The magistrates' courts used to be run by the Home Office but this function was given to the Lord Chancellor's Department in 1992. The organisation of the magistrates' courts was reformed by the Police and Magistrates' Court Act 1994 which amended the Justice of the Peace Act 1979. These two Acts have now been combined together in the Justice of the Peace Act 1997.
Lay magistrates have a long history in the English legal system, which dates back to the Justice of the Peace Act 1361, which gave judicial powers to appointed lay people. Their main role is dealing with criminals. There are about 30,000 lay magistrates, which are also known as justice of the peace, or JPs. They hear over one million criminal cases a year, which is 95 percent of all criminal trials, with the remaining being heard in the Crown Court. They are therefore often described as the backbone of the English criminal justice system.
They are appointed by the Lord Chancellor on the recommendation of local committees consisting largely of existing magistrates. This process gives rise to the criticism, perhaps justified, that the selection process procedures tend to favour the appointment of new magistrates whose views are compatible with existing members.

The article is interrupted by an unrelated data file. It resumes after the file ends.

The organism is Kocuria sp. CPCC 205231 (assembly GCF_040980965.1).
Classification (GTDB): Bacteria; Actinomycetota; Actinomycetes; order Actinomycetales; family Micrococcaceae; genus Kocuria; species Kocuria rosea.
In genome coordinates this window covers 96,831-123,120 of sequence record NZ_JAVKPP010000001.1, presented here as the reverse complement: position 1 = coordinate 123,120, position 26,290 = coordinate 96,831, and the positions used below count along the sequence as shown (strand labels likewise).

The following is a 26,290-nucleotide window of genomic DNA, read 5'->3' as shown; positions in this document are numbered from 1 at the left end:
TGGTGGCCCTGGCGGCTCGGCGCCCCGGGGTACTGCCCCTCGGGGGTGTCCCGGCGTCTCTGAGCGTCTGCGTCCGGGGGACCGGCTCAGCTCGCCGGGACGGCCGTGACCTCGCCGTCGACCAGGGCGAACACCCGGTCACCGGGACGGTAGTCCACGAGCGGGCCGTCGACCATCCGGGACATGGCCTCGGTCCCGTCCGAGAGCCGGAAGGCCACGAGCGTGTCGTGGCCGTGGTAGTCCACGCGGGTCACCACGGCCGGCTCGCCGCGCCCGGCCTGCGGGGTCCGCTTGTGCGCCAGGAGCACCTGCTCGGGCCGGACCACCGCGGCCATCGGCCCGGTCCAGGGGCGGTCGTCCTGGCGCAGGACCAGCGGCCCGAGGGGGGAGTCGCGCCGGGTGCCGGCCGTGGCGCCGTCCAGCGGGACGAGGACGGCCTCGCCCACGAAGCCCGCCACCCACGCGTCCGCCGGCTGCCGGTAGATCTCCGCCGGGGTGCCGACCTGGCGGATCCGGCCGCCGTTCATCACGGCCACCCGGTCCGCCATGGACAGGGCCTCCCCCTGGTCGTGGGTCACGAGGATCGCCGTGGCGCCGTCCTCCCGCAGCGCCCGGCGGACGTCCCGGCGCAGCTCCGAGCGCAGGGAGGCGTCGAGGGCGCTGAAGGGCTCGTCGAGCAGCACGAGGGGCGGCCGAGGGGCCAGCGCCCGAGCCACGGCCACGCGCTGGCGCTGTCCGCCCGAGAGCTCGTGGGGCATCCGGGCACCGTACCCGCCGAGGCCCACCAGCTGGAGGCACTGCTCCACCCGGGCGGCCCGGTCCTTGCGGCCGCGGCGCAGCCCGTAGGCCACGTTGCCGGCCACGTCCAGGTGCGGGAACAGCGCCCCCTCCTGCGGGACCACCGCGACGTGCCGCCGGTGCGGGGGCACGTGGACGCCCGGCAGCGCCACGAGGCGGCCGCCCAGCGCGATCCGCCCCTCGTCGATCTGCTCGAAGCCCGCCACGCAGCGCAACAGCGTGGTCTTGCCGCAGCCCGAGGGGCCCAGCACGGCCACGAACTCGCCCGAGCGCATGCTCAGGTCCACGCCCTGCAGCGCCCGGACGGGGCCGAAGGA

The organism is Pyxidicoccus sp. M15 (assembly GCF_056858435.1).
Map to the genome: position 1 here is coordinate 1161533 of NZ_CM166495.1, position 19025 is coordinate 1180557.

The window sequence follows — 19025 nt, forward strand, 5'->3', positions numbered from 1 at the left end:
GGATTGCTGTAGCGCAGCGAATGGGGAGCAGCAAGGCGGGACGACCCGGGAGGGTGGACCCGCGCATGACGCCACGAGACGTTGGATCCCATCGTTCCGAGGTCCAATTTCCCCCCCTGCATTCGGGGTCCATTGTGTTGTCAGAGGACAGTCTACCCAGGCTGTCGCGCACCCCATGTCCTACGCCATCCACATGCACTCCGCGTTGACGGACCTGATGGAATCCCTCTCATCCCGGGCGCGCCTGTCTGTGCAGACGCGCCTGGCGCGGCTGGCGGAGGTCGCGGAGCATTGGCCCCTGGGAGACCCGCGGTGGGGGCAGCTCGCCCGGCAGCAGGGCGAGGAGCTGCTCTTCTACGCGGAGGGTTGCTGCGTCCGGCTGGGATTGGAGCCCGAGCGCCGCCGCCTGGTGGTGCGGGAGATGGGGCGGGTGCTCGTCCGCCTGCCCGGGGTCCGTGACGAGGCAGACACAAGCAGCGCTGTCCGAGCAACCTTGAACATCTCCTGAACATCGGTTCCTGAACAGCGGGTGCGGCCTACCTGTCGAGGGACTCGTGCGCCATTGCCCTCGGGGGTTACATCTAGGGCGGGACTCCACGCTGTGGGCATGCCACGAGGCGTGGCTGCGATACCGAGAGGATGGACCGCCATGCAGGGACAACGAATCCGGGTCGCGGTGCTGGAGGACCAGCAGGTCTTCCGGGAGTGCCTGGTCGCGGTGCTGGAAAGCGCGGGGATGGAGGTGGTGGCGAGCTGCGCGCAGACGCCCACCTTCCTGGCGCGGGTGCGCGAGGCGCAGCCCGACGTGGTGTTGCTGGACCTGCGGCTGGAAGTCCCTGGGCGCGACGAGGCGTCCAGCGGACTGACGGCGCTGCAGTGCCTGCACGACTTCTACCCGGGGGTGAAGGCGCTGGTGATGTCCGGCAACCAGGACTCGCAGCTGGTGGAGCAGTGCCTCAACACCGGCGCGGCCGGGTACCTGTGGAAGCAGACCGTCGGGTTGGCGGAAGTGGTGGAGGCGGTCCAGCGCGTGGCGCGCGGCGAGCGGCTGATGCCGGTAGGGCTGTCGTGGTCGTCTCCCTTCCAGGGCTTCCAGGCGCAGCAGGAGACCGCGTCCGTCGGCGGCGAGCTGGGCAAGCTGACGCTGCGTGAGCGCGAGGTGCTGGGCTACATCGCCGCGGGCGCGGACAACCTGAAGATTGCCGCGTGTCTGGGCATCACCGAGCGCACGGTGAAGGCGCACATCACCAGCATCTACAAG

Magistrates must be aged between 27 and 65 at the time of appointment, though very few are in fact under 40, they must be in good health so they are sufficient to enable them to do the job and must live within or close to the area served by the court to which they are appointed. They must have satisfactory hearing, but in 1998 the Lord Chancellor appointed the first blind magistrate for over 50 years, and several other blind people have been appointed subsequently. According to an official handout from the Lord Chancellor's...